That’s just one recipe but you can of course mix and match the fruits and nuts for a different bowl every day. When I asked for some ideas there was no shortage of offers; “blueberries, raspberries, apple…” Of course I had to spoil it… “Rhubarb?” …there were no takers there! What alien food was Justin talking about now. We decided that would be a a story for another day!

“Have you eaten a cabbage leaf the size of your face?”

Grow Make Eat has been exploding with new growth with all this lovely spring sun. Thanks to spring we are able to pluck the perfect amount of leaves from out large cabbage plant to make a rainbow Pick’n’Mix!!!

Understanding the characters of spring leads us all to understand the food we grow and why. To celebrate the new warmth of the season we planted Tomato seeds!!! This is a magical procedure which our GME team take great pride in as they are well experienced seed sewers now!

We encourage everyone to awaken all of their senses when conducting any great activity at Grow Make Eat. Some may not be fond of certain colours, textures nor flavours alas some find that they change there minds when 4 out of their 5 senses are loving it!!!!

 

Keep on GROWING!

This Year’s First Harvest

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We were blessed with lovely sunshine today, and good thing too as it was the first time we could harvest something with this group! The children were really excited to pull up the (very) baby leeks that were grown from seed by last term’s club. We could sense everyone’s eagerness to get them into the kitchen. Since they were so little we could treat them much like spring onions, and sliced them finely to mix into our cooking today. John shared a suitable joke with us; “why don’t they like leeks on boats? …Because it makes them sink!!”

As well as pulling up the leeks, we sowed some carrot seeds. According to the packet, the carrot variety ‘Early Nantes’ “produces long, blunt-nosed roots which are well-coloured and have almost no core, so that the texture is light and crunchy, with a rich flavour that’s all a carrot should be.” I suppose the proof will be in the eating! We also inspected the turnip seedlings that have popped up since last week.Spectre streaming

In the kitchen, we made a delicious salad of quinoa, grated carrot, dried cranberries (which we soaked in orange juice), chickpeas and of course the fresher than fresh baby leeks. For the dressing, we first crushed some garlic, coriander and mint in a pestle and mortar, to which we added honey, cinnamon, lemon juice and olive oil. Add a bit of seasoning and voila, a delectable treat! Interestingly the younger kids couldn’t get enough of this one and kept asking for more, but the year 3s and 4s weren’t as enthusiastic… perhaps we will try again with our own carrots and see if they prefer that?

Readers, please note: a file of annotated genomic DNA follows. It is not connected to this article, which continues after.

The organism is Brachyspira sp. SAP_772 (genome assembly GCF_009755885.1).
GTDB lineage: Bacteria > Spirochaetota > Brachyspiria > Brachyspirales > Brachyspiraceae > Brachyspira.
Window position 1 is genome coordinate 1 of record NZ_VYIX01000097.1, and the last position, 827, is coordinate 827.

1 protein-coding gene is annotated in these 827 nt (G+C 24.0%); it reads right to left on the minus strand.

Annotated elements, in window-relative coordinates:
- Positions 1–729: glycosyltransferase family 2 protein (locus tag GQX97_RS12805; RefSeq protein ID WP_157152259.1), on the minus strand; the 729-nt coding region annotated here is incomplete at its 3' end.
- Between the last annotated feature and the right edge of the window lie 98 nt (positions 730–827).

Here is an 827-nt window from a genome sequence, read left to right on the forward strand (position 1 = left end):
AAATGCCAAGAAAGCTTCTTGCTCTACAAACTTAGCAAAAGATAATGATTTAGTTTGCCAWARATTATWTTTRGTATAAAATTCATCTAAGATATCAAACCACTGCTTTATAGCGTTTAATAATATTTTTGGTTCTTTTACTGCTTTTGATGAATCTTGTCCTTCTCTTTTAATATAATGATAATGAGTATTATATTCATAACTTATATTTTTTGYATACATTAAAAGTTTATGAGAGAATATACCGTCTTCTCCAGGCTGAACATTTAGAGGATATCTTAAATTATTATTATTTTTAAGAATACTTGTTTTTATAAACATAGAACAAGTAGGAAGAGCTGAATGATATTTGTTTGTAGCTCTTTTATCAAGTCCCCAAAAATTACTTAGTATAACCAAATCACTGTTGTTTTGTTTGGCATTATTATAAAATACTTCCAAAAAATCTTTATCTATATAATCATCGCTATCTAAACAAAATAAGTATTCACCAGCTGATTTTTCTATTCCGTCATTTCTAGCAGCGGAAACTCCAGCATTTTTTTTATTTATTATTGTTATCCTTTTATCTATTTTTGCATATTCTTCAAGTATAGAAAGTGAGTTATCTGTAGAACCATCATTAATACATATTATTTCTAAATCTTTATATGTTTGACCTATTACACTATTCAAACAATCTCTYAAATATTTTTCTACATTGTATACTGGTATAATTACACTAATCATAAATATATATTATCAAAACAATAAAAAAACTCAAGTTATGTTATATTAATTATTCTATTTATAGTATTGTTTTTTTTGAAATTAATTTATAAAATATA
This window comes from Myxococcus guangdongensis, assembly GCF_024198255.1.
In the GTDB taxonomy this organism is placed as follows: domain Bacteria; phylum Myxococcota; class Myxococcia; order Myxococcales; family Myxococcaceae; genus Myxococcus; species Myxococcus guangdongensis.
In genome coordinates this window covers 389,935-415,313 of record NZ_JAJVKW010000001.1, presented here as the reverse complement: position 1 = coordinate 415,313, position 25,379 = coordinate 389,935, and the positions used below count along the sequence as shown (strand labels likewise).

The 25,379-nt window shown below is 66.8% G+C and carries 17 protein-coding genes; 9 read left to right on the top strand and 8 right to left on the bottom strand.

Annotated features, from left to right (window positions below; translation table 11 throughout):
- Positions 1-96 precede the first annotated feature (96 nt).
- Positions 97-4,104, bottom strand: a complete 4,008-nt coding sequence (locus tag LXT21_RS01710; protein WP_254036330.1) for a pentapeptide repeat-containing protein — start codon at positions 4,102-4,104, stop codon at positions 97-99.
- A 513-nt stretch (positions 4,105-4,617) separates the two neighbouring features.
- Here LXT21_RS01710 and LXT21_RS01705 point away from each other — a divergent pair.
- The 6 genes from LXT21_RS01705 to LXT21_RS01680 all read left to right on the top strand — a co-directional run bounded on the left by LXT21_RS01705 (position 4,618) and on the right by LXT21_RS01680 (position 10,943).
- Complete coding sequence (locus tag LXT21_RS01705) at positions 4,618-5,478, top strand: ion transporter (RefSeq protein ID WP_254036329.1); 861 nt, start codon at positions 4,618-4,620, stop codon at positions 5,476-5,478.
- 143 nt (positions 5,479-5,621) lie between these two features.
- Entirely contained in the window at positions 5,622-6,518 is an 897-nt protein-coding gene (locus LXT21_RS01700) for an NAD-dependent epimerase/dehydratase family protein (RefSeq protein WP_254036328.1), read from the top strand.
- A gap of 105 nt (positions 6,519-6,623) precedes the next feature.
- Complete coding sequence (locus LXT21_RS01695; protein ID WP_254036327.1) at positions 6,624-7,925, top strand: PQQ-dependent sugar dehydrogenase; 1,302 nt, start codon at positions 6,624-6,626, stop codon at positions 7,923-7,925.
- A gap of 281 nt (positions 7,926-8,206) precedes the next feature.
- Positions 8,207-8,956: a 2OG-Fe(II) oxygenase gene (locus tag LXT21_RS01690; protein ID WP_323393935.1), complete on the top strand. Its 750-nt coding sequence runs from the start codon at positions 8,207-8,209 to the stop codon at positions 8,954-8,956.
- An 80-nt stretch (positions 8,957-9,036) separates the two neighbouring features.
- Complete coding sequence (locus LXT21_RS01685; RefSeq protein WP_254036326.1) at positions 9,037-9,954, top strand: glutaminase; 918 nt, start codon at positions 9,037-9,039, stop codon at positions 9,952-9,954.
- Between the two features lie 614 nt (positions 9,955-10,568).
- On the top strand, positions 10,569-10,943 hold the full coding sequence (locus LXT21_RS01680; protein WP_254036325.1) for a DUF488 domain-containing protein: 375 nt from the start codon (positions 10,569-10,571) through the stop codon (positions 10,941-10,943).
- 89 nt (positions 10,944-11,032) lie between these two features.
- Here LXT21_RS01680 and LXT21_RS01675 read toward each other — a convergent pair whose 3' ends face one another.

Beans and Peas

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The cold was replaced by rain and wind today, so we took refuge in the polytunnel. We noticed the broad beans had outgrown their homes (their white roots were wriggling out from the bottom!) so we re-potted them onto bigger pots. We then sowed some peas (it’s a bit early for them but hopefully they should be OK under a layer of horticultural fleece in the polytunnel).

Back in the kitchen, we made some cannellini bean crostinis. Using the pestle and mortar, we mashed the beans while adding garlic, olive oil and seasoning. The bean paste was spread on top of crusty bread and garnished with some fresh lemon thyme from the garden, olives, and sundried tomatoes. We also made a delicious salad version with quinoa for our children who can’t have gluten. We had asked the children in the garden; “does everyone like beans?” to which there were shouts of “Eurgh!” “I hate all beans, except for baked beans!” But we couldn’t help but notice everyone chomping down happily on their bean crostinis… just goes to show what a difference it makes when children take pride in preparing their own food!Watch Full Movie Online Streaming Online and Download

Everyone was very good with tidying up after themselves in the garden and kitchen today, like all good professional gardeners and chefs!

Turnip Week

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This week’s Grow Make Eat club was turnip themed! First of all we made some Shredded Turnip, Apple and Carrot Salad – the kids really enjoyed grating the fruit and veg and kept asking for more until we made a big pile of shredded salad! The dressing was white wine vinegar, olive oil, lemon juice, half a teaspoon of sugar and some salt and pepper. The salad was garnished with chives and parsley… shop-bought for now but we’ll be growing some of our own soon enough.

Next we did some tasks in the garden. “Why is there glass on the water?” Oh dear – it was that cold! We soldiered on and sowed some turnips seeds of our own; the variety of our turnips are called Tokyo Cross, which germinates at very low temperatures, so fingers crossed! They’re also a super fast variety, which means if all goes well they’ll be ready to harvest in about a month. They taste best as golf-ball sized ‘baby veg’ and the leaves, also known as ‘turnip tops’ can also be eaten like spinach. Apparently the leaves have even more vitamins and minerals than the turnip tubers, and are rich in antioxidants. Sounds like the humble turnip is a thoroughly undervalued veg! We’re looking forward to having a taste.

Why don’t you try it at home. Here is the recipe

www.mygourmetconnection.com/recipes/salads-dressings/shredded-turnip-apple-carrot-salad.phpNaomi and Ely’s No Kiss List 2015 streaming

Best of luck!